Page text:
Hot! A ‘Labor of Love’ Skirt

Fabric: 1 1/4 yards of double knit crepe
Pattern:  Complete hijack of the BurdaStyle Skirt Pattern #115A
Year: c. 2010
Notions: 1 regular zipper, my mother’s trim
Time to Complete: 3 months
First Worn:
February 2010
Wear Again:
You bet!
Total Price: $4 for the (remnant) fabric, everything else from stash


The first thing you may be wondering is why I titled my UFO themed skirt A Labor of Love… In order to explain I’ll have to start at the beginning of my sewing adventures a year and a half ago.

Last May my mother was on a spring-cleaning kick and was determined on cleaning out our attic of all of my (and my sisters’) childhood items.  Dutifully I came back home, knowing full well that I could only take 1 box, maximum, since I have little storage in my apartment building.  I found loads of notes from 5th grade to all my friends, assignment notebooks, favorite old T’s, concert tickets, etc.  It was not a happy task since it was hot, I’m 100% allergic to dust, and silverfish were aplenty. *shudder*

Seizing the opportunity, my mom had me bring down an old sewing chest and that my grandfather had built for my grandmother as well as an odd box or two so that we could look through the contents together.  I had just learnt how to sew 6 month’s prior so I was happy at the thought of any sewing related item, but having it be vintage and my mother’s was even better!

My grandmother was an avid sewer and crocheter and my great-grandmother was an avid knitter, tatter, crocheter.  My mother had the opportunity to be taught many of these crafts by both her grandmother and mother when she was younger and I look back quite envious that I didn’t do the same.  Looking through these old boxes, we found scraps of yarn, pieces of crochet, and tatted medallions from when she first learning these crafts in her youth.  She had held onto these items for over 30 years and for me I felt like I had just found little bits of gold!  I wasn’t holding a simple tatted item, instead I felt like I was holing a bit of my mother’s youth, my great-grandmother’s knowledge, and it was all being bequeathed to me.

Many of the crocheted and tatted pieces are one of a kind, examples where my mother was experimenting or learning a new technique, complete with mistakes.  While I was going through these items, I don’t believe my mother thought that they could be put to any use besides occasionally admiring them, only to put them back in a box for safe keeping.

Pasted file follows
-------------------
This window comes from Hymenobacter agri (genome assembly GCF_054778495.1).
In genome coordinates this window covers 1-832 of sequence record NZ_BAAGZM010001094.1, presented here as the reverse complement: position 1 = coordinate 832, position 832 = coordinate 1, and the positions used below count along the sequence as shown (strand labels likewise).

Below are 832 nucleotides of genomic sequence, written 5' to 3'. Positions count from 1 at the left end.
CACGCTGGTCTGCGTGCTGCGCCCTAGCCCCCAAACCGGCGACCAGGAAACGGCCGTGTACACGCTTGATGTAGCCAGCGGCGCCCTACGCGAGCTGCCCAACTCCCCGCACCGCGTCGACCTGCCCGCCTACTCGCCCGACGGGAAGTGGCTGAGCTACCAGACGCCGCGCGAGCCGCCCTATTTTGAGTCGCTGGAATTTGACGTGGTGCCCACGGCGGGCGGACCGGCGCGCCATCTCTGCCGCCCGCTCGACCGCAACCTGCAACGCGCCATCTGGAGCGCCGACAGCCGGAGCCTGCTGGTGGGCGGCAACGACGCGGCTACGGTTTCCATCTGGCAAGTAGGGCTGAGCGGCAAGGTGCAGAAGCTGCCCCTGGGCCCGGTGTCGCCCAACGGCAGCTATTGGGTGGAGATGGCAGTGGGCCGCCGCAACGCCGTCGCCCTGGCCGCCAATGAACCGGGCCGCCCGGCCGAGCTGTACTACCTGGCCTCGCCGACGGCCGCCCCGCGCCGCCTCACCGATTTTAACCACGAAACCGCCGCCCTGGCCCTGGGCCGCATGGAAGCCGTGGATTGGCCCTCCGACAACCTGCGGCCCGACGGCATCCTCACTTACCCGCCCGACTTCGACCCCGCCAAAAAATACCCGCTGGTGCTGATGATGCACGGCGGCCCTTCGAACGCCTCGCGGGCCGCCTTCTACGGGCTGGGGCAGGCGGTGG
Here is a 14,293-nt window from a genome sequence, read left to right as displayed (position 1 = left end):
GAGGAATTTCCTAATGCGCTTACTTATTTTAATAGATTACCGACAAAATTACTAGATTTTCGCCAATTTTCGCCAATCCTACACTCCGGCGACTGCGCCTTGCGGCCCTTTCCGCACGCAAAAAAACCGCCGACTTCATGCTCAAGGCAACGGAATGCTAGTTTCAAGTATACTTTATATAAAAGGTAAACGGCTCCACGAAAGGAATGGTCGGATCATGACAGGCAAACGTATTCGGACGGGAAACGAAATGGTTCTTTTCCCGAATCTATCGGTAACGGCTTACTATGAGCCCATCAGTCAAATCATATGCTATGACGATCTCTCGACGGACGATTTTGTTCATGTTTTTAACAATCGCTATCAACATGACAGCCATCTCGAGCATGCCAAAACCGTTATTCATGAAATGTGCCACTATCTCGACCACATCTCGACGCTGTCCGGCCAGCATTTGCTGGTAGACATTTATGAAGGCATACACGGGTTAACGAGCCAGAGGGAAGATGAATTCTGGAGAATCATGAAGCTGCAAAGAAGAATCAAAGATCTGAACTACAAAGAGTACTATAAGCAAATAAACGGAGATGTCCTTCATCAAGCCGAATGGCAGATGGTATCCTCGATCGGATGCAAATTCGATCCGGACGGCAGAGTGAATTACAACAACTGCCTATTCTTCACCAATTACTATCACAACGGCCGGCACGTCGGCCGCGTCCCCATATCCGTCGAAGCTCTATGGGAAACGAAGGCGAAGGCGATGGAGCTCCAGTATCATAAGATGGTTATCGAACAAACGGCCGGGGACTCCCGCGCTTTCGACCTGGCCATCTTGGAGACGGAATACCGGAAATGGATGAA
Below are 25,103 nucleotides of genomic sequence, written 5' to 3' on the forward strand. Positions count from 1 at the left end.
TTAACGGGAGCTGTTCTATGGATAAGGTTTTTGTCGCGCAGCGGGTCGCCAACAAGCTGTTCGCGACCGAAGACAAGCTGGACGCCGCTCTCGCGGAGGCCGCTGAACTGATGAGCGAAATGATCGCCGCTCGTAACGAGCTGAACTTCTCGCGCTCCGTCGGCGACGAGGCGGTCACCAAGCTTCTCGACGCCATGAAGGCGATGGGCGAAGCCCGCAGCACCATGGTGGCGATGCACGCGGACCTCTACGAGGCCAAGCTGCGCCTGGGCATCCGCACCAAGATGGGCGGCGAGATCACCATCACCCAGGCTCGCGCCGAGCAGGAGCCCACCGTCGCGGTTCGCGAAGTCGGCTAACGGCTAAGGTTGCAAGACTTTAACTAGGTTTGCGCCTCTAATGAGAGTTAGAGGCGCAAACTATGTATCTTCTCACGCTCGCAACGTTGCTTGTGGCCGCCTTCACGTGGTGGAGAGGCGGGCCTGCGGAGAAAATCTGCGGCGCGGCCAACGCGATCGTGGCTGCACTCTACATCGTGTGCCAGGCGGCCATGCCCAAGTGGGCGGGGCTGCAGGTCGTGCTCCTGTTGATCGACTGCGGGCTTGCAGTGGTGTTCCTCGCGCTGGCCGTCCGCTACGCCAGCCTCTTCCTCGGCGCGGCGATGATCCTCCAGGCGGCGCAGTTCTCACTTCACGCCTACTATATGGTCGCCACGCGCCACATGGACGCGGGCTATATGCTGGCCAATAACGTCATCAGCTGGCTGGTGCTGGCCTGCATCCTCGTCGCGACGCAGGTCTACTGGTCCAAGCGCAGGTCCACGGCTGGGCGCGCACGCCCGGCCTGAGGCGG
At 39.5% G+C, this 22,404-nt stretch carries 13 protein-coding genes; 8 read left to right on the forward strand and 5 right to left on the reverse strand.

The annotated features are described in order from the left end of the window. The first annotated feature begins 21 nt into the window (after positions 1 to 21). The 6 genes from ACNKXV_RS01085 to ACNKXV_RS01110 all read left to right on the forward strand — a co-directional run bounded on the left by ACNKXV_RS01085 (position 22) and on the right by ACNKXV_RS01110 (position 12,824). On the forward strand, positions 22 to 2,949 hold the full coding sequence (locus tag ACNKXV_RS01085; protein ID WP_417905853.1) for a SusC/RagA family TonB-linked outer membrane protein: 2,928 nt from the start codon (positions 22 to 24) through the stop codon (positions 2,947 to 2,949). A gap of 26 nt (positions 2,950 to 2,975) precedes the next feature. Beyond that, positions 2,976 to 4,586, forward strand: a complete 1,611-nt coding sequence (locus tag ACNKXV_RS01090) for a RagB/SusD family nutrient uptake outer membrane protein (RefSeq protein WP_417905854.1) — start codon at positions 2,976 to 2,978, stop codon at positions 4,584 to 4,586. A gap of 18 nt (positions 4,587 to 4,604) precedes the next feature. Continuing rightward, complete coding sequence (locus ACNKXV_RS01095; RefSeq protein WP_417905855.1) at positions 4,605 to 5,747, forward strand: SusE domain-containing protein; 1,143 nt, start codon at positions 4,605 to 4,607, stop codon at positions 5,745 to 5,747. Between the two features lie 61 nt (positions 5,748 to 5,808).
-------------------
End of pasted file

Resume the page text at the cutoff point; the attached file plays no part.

Fast forward to a few months ago…. I began working on BurdaStyle’s Wool Skirt #115A and it looked really bad on me (due to my poor fabric choice for drape).  I decided to let it simmer for a few months while I worked on other projects and pondered how to fix it.  Ultimately, I decided to remove the gathers and turn them into 2 tucks on either side of the skirt front.  But it still needed something…

Envisioning appliqueing my mother’s crochet/tatted medallions onto a circle skirt, I randomly decided to look into the baggie of notions that came from that wonderful day when I went through the old boxes in my mom’s attic to see if there was anything that could be spared.  It was at this moment that I found the most perfect, long tatted trim and knew just what to do with it and to complete my UFO.

My ‘labor of love’ was to hand stitch down the delicate, tatted trim (for an entire evening) that was loving made by my mother at least 40 years ago, which was no doubt, even more lovingly taught to her by my great-grandmother.  I’m so happy that I’ve been able to bring life to this little trim which would have languished in a box for many years to come.

In addition to my skirt, you may have spied I have something in my hair….

I thought what better way to do my hair than to incorporate another piece of my mom’s lovely tatting, to play off the skirt.  I did a chestnut bun and delicately pinned down the conjoined tatting medallions using 3 bobby-pins as not to damage it so it remains usable for another project.  (This is now one of my favorite, super easy hair-dos.)

Many times I feel like we (myself included) save our best notions, fabrics, trim for that ‘perfect project’ only for it to never come.  Once in a blue moon does it get used…  I still know I’m a culprit of fabric hoarding stashing but how wonderful would it be to have a garment made with your lovelies than having it in a forever-unused state in a closet.  I think it’s far more special to have a finished garment where each time you wear it becomes the constant reminder of how special the trim/fabric is to you.

I’ll leave you all with a quick detail-shot of my Labor of Love skirt trim:

If you’re interested in reading more (or seeing more pictures) about that wonderful day at my mother’s click on this link to be taken to my blog post.